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Aristotelian Priority, Metaphysical Definitions of God and Hegel on Pure Thought as Absolute

Published online by Cambridge University Press:  30 September 2019

James Kreines*
Affiliation:
Claremont McKenna College jkreines@cmc.edu
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Abstract

This paper advances a philosophical interpretation of Hegel's Logic as defending a metaphysics, which includes an absolute, itself comparable to God in other systems of metaphysics of interest to Hegel, including Aristotle's and Spinoza's. Two problems are raised which can seem to block the prospects for such a metaphysically inflationary interpretation. The key to resolving these problems is consideration of the kinds of metaphysical priority that Hegel sees in Aristotle. This allows us to build a philosophical model of Hegel's absolute, and to demonstrate how the model fits the argument of Hegel's Logic. Application of this model provides a philosophical explanation of the senses in which Hegel's metaphysics is idealist; he argues that thought is absolute and comparable to God in other systems of metaphysics: thought is both self-determining and metaphysically prior to being.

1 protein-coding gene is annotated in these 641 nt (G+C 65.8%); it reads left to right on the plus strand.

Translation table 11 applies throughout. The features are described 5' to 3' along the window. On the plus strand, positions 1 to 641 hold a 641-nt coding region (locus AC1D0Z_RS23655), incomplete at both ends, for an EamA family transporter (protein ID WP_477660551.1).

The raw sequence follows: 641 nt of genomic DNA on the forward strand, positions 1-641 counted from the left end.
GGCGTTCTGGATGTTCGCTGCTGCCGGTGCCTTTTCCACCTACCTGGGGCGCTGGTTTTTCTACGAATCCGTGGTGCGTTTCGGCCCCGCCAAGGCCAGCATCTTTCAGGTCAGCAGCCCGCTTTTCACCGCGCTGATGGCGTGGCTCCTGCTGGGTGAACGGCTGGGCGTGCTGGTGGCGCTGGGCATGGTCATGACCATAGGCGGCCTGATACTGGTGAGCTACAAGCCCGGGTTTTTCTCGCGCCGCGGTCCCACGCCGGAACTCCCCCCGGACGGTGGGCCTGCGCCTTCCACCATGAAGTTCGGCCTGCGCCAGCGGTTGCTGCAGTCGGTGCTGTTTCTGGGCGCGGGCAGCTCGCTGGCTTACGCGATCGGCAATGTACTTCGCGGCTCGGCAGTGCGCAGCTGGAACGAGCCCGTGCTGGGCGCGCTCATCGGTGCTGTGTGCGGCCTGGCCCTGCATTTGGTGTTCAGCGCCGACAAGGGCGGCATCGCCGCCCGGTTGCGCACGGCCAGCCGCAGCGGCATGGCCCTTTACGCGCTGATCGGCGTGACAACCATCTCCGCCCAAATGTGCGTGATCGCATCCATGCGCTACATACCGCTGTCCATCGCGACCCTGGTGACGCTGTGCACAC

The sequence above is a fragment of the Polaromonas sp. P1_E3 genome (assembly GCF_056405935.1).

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Articles
Copyright
Copyright © The Hegel Society of Great Britain, 2019

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